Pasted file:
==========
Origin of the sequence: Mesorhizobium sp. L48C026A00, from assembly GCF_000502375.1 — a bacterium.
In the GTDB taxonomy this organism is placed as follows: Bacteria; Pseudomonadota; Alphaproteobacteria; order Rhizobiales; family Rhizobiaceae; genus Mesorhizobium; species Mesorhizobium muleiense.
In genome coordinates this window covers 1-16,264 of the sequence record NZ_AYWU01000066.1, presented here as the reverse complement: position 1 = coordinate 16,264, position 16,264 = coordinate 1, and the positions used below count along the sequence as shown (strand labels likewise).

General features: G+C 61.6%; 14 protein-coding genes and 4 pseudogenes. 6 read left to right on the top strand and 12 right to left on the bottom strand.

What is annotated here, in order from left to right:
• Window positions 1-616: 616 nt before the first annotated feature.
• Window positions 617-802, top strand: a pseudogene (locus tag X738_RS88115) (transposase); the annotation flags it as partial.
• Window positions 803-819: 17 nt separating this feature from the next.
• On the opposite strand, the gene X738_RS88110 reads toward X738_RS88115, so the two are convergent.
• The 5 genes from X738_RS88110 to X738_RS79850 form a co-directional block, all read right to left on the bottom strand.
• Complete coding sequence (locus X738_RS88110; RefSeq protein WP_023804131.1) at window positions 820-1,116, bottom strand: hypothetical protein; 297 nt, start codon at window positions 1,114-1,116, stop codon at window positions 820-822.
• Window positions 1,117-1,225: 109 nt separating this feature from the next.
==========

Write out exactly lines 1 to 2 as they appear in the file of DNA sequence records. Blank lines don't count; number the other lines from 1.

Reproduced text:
Origin of the sequence: Mesorhizobium sp. L48C026A00, from assembly GCF_000502375.1 — a bacterium.
In the GTDB taxonomy this organism is placed as follows: Bacteria; Pseudomonadota; Alphaproteobacteria; order Rhizobiales; family Rhizobiaceae; genus Mesorhizobium; species Mesorhizobium muleiense.